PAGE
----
A significant step forward - The Sex Discrimination and Fair Work (Respect at Work) Amendment Act 2021

6 minute read  02.09.2021 Amanda Watt, Kristy Edser, Kathy Reid, Victoria Hepburn

Today, the Government's legislative response to the Australian Human Rights Commission's [email protected] Report was passed.

Key takeouts

  • 6 of the 55 AHRC's recommendations have been adopted by the Government today.
  • Organisations and senior leaders must work proactively to prevent sex discrimination, sex based and sexual harassment and victimisation in the workplace.
  • Most changes will start on the day after the [email protected] Act receives royal assent (expected shortly).

The key changes – what organisations need to know

The Government has today, along with other changes, adopted 6 of the 55 AHRC's recommendations by passing the Sex Discrimination and Fair Work (Respect at Work) Amendment Act 2021 ([email protected] Act). The Government has also committed to progressing a number of remaining recommendations of the [email protected] Report in line with the Government's Roadmap for Respect.

Here's what you need to know about the key legislative changes just passed:

Sex Discrimination Act 1984 (Cth) and Australian Human Rights Commission Act 1986 (Cth)

  • Equality of opportunity – there is a new object in the Sex Discrimination Act to make it clear that, along with the elimination of discrimination and harassment, this Act aims 'to achieve, so far as practicable, equality of opportunity between men and women'. This is designed to guide workers, workplaces, the community and courts on the Sex Discrimination Act's underlying purpose. The Government's response did not include the AHRC's recommendation for the less qualified aim of achieving 'substantive equality'.
  • Sex based harassment now an express, new form of unlawful conduct – this conduct may have been captured under the existing prohibitions on sexual harassment or unlawful discrimination but not always. Harassing conduct on the ground of sex will need to be sufficiently serious or sustained to meet the threshold of offensive, humiliating, or intimidating, as well as seriously demeaning. As set out in the Explanatory Memorandum, depending on the circumstances, this may include:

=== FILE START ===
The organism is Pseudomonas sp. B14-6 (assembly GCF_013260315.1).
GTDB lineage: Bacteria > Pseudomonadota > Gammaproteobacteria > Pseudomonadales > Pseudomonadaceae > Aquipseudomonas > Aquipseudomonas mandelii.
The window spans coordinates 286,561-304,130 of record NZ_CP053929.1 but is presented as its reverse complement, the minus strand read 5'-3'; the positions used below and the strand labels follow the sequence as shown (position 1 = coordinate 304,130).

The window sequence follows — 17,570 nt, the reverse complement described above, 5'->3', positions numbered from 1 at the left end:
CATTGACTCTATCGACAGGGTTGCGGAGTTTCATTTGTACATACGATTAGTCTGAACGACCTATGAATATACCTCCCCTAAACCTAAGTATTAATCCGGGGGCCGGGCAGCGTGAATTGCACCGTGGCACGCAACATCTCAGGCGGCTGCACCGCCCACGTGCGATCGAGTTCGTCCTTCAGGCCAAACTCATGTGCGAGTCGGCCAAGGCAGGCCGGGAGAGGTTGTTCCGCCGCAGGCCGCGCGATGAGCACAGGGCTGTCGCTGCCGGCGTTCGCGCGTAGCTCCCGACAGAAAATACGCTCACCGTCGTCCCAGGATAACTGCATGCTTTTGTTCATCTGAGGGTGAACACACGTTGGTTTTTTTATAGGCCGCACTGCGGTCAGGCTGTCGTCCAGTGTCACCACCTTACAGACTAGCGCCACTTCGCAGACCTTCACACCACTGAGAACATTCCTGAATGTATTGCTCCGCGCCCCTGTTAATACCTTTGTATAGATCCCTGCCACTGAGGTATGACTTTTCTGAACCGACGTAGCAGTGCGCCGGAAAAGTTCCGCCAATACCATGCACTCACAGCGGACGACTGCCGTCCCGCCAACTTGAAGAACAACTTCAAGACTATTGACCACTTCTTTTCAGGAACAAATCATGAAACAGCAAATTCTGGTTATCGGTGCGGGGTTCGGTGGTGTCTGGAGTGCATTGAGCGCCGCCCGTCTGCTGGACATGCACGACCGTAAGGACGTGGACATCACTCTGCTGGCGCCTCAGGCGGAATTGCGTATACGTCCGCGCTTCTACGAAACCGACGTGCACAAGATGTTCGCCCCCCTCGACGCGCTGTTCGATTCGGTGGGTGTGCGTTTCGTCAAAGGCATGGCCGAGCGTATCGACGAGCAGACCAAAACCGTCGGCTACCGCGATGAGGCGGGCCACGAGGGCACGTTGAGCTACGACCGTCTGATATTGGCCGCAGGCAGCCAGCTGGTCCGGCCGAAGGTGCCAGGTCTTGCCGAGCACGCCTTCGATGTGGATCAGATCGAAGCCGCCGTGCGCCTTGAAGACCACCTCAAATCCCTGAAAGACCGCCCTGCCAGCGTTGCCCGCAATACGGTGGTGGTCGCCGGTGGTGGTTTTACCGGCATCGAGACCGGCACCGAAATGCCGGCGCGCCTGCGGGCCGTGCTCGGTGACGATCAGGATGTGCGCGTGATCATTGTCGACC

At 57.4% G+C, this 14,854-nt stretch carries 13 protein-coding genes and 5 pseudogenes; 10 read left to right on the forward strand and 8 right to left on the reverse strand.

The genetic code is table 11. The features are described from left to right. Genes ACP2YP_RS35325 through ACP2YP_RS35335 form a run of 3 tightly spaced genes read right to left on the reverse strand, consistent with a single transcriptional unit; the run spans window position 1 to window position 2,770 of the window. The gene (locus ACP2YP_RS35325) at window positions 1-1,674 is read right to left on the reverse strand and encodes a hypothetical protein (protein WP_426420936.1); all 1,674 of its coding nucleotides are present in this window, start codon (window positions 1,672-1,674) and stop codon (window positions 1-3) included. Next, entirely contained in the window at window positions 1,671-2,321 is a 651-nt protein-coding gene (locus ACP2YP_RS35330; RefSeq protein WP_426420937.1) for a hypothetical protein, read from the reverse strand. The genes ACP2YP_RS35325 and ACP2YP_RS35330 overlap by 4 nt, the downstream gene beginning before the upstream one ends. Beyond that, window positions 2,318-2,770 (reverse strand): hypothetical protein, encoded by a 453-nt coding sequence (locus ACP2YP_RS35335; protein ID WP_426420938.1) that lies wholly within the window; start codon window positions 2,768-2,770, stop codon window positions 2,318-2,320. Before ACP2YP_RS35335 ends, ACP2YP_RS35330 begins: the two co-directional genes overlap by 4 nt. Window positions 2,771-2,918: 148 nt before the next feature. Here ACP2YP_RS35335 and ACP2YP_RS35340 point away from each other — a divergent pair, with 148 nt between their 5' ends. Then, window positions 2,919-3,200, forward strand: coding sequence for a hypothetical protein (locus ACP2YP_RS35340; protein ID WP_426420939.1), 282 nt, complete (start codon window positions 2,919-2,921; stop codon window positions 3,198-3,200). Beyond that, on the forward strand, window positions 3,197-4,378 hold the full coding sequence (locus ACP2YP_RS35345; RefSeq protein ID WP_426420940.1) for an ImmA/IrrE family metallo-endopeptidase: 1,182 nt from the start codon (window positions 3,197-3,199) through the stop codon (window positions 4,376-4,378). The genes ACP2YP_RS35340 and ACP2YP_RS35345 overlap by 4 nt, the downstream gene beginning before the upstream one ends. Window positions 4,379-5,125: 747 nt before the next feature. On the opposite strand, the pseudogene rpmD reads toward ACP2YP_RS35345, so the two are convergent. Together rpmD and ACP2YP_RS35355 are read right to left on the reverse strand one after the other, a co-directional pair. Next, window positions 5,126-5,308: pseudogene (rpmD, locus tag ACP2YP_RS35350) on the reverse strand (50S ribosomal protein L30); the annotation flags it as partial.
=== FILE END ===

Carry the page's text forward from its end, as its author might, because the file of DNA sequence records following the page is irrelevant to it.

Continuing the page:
• Asking intrusive personal questions based on a person’s sex
  • Making inappropriate comments and jokes to a person based on their sex
  • Displaying images or materials that are sexist, misogynistic or misandrist
  • Making sexist, misogynistic or misandrist remarks about a specific person
  • Requesting a person to engage in degrading conduct based on their sex
  • All paid and unpaid workers now expressly protected from sex based and sexual harassment – the scope of the Sex Discrimination Act has been broadened by adopting the concepts of ‘worker’ and ‘person conducting a business or undertaking’ from the model Work Health and Safety Act 2011 (model WHS Act). These changes are designed to reduce complexity for workers and businesses in navigating protections and obligations. It means that interns, apprentices, volunteers, and those who are self-employed are now protected.
  • Victimising conduct can give rise to civil and criminal proceedings – this change clarifies that a person who is threatened or subjected to detriment (eg because they make a complaint to the AHRC) can make a civil claim under the Sex Discrimination Act. The Australian Federal Police can still respond to particularly egregious victimisation through criminal proceedings as well.
  • AHRC discretion to terminate complaint extended from six to 24 months – although there is no timeframe for complaints to be lodged with the AHRC, the AHRC President's discretion to terminate a complaint has now been extended from six to 24 months. This responds to the AHRC's findings that there are complex reasons why a victim may delay making a sexual harassment complaint. The President will still maintain their discretion to consider a complaint beyond 24 months.
  • Ancillary or accessorial liability – the Sex Discrimination Act deems the conduct of a person who ‘causes, instructs, induces, aids or permits’ another person to do an unlawful act of discrimination to have engaged in that same conduct. This is now extended to sexual and sex based harassment, consistent with provisions in other federal anti-discrimination legislation.